Kobe Steel Ltd. cut production of ship parts by about 10 percent and forecast it will miss a sales target after the global recession ended a five-year boom in marine transportation.
The company’s casting and forging sales will fall short of target by “several” billion yen in the year ending March 31 as shipyards request delivery delays, Soichi Kimoto, general manager of planning and administration at the division, said in an interview yesterday.
Shipowners held back purchases of new vessels from the fourth quarter of 2008 as demand declined. Global orders for 807 new ships were cancelled in October to May, Tokyo-based Mitsubishi Heavy Industries Ltd. said June 4 in a presentation. Kobe Steel controls about 40 percent of the market for crankshafts, used to drive propellers.
“The shipbuilding industry started to see the impact of the recession” later than other manufacturers, Kimoto said at Kobe Steel’s Takasago factory in western Japan. “Some of our customers asked us to postpone the timing of shipments by several months at most,” he said. The crankshaft plant was operating at 10 percent below capacity, he said.
The company’s shares were unchanged at 162 yen at 11 a.m. in Tokyo. The Nikkei 225 Stock Average added 0.4 percent.
Kobe Steel, which will complete a 30 billion ($320 million) expansion of the Takasago factory by April, is also unlikely to operate the new facilities at capacity and is considering a cut in working days and other cost-reduction measures, Kimoto said.
The investment will increase output capacity for low-speed diesel engine crankshafts by 50 percent to 540 a year by April 2010, compared with 360 for the year ended March 2008, Kobe Steel said in April last year. The company decided on the expansion before the financial crisis dried up ship orders.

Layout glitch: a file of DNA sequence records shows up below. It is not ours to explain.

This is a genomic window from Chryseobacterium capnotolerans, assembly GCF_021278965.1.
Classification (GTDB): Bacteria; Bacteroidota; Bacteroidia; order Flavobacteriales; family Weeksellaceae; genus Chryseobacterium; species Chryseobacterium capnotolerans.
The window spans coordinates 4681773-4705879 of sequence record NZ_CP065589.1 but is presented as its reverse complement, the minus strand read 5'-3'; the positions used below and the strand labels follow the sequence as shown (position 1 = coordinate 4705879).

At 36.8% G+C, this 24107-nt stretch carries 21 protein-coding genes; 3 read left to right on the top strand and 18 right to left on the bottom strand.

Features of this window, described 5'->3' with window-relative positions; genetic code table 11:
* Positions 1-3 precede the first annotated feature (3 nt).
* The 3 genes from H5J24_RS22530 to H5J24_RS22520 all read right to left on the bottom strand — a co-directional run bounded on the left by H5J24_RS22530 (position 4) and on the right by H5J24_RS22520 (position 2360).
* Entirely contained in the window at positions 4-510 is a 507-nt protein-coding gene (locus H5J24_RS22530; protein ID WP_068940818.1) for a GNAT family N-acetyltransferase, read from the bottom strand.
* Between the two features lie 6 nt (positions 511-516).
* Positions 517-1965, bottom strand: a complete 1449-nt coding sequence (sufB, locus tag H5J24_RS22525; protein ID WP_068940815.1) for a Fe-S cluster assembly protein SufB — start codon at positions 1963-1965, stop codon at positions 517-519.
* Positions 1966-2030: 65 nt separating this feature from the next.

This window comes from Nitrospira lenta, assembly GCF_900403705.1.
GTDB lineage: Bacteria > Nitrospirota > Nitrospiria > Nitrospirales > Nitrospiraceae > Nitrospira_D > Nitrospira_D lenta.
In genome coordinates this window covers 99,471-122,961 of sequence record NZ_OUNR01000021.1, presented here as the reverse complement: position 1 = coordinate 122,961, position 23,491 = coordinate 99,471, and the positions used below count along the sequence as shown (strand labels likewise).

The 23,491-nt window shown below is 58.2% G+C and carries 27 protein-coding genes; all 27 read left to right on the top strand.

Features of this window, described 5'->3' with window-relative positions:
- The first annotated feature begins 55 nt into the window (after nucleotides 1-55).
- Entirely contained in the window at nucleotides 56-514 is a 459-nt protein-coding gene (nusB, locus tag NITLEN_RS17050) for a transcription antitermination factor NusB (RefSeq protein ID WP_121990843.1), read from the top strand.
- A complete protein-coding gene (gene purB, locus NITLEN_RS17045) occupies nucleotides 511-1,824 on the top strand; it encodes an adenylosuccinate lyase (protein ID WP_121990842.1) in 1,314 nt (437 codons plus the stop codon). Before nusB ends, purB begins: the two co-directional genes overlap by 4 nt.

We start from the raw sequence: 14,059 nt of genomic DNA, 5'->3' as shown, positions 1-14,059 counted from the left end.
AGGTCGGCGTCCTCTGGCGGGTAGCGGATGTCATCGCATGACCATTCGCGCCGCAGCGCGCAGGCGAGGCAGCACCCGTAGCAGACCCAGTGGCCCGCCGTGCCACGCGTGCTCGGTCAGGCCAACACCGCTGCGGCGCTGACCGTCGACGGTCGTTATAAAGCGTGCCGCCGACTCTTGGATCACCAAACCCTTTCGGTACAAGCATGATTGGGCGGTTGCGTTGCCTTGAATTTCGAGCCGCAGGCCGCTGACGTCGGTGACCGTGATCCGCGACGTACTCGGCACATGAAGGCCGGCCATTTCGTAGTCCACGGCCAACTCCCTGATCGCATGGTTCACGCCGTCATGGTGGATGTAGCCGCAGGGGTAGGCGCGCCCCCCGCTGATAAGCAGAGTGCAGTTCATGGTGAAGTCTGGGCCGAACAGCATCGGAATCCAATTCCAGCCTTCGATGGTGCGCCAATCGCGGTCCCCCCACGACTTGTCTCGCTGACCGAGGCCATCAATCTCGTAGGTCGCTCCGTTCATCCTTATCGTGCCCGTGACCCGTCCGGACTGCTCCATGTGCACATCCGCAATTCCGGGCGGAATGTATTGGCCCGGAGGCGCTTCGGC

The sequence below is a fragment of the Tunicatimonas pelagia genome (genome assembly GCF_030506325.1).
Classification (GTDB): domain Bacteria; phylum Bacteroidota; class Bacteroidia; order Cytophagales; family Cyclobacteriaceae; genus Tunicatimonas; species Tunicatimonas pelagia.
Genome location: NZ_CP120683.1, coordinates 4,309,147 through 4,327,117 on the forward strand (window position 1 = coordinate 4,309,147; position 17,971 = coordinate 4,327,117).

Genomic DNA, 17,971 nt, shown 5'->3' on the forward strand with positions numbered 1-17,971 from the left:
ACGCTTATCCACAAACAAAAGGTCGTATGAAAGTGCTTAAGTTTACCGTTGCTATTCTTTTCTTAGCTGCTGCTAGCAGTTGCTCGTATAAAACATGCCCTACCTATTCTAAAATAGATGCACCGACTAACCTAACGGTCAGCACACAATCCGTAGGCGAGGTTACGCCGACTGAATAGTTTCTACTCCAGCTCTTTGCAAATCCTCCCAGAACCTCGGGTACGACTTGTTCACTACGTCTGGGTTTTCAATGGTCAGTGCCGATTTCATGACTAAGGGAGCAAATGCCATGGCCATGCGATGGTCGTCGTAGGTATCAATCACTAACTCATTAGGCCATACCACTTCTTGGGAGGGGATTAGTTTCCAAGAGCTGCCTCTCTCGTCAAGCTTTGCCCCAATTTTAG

Sales at the casting and forging division rose to about 60 billion yen last fiscal year, from 50 billion yen, and the business had planned to match that level this year, Kimoto said.
Kobe Steel posted total sales of 2.18 trillion yen last fiscal year from operations including output of steel, aluminum and copper products, cranes and compressors.
Kobe competes with South Korea’s Doosan Heavy Industries & Construction Co., Hyundai Heavy Industries Ltd. and Japan’s Sasebo Heavy Industries Co. in making crankshafts.
About 80 percent of the company’s crankshafts are used in container ships, oil tankers, bulk carriers and other vessels built by Japanese yards and the company will continue to place priority on domestic sales, Kimoto said.
Exports are mostly to China where the company will seek to increase sales through a joint venture with Japanese partners, he said.
“We will sustain ties with Japanese shipbuilders,” which have stable operations and fewer order cancellations, he said.